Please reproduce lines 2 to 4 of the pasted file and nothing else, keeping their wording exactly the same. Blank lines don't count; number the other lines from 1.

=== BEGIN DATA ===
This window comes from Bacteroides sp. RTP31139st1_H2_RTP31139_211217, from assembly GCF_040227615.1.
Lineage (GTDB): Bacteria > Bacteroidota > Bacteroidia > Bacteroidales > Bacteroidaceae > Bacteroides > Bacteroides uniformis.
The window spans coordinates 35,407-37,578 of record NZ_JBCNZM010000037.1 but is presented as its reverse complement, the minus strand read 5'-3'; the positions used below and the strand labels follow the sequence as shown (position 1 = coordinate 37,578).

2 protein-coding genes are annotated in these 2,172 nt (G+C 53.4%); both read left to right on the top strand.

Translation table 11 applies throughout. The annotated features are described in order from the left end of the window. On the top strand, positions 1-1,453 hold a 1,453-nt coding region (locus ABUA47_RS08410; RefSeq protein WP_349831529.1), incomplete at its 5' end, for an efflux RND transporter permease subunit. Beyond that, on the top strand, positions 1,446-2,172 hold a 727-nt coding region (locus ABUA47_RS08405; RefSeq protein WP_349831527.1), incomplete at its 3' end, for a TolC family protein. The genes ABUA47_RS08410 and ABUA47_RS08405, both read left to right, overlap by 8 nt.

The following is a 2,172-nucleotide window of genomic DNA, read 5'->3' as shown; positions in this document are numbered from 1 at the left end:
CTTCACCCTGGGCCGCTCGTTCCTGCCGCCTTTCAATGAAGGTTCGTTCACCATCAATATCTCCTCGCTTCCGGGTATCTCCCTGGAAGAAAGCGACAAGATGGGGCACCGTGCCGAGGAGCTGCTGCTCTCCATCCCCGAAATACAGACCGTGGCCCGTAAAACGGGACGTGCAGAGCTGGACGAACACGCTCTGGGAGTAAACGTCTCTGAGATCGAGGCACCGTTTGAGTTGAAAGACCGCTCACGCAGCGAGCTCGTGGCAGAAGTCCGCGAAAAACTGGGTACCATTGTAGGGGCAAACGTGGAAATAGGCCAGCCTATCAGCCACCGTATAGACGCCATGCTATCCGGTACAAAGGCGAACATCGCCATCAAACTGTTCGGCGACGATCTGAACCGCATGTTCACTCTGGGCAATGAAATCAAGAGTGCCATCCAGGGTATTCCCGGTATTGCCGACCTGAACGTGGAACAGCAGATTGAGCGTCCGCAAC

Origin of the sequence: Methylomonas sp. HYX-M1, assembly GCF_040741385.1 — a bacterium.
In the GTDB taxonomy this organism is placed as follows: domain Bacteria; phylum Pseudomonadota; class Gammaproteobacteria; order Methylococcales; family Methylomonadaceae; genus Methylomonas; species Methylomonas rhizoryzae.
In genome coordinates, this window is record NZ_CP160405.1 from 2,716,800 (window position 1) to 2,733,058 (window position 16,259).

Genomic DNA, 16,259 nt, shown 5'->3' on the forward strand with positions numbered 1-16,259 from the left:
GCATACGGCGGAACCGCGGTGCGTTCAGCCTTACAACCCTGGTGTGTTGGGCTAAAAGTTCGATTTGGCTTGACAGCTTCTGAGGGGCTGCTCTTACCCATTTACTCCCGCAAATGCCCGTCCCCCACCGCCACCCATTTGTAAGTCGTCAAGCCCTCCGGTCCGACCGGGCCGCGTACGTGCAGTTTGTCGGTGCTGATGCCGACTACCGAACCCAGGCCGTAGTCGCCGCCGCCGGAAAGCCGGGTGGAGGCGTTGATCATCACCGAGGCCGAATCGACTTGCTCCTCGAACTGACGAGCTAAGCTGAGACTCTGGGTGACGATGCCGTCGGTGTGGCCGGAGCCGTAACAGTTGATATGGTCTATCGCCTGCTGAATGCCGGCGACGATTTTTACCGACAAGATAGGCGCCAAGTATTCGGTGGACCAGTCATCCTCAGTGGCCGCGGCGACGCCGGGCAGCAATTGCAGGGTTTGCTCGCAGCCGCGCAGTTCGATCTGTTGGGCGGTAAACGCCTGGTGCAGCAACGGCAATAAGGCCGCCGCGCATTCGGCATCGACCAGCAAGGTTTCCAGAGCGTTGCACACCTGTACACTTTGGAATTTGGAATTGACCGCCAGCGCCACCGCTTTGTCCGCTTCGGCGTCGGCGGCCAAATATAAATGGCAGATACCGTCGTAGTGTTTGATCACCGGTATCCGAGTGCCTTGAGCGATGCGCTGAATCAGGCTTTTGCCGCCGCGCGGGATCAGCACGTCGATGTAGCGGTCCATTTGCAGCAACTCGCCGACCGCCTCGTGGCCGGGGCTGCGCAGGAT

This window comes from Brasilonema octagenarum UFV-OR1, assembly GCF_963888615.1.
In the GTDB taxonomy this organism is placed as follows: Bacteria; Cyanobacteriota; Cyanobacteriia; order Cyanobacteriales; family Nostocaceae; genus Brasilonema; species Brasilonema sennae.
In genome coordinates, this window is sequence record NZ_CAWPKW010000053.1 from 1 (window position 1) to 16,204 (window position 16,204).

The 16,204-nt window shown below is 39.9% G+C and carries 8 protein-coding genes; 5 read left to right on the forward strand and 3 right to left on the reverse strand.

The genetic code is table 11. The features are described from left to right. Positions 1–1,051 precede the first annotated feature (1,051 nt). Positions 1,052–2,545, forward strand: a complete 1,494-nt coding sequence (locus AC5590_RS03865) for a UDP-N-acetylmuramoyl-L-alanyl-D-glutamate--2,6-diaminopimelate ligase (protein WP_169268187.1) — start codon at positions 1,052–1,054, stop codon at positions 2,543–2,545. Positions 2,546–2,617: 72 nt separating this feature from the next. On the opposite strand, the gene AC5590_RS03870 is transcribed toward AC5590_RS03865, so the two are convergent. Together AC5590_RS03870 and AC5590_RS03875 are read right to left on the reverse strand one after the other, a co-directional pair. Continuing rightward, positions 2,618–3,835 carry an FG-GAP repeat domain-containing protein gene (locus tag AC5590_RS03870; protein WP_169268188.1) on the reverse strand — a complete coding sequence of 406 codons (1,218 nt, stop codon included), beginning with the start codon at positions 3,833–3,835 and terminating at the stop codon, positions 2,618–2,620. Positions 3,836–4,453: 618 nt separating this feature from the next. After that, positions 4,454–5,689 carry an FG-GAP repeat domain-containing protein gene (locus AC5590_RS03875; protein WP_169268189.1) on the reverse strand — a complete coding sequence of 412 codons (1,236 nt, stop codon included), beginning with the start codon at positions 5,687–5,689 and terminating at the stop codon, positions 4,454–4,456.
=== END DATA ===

Lineage (GTDB): Bacteria > Bacteroidota > Bacteroidia > Bacteroidales > Bacteroidaceae > Bacteroides > Bacteroides uniformis.
The window spans coordinates 35,407-37,578 of record NZ_JBCNZM010000037.1 but is presented as its reverse complement, the minus strand read 5'-3'; the positions used below and the strand labels follow the sequence as shown (position 1 = coordinate 37,578).

2 protein-coding genes are annotated in these 2,172 nt (G+C 53.4%); both read left to right on the top strand.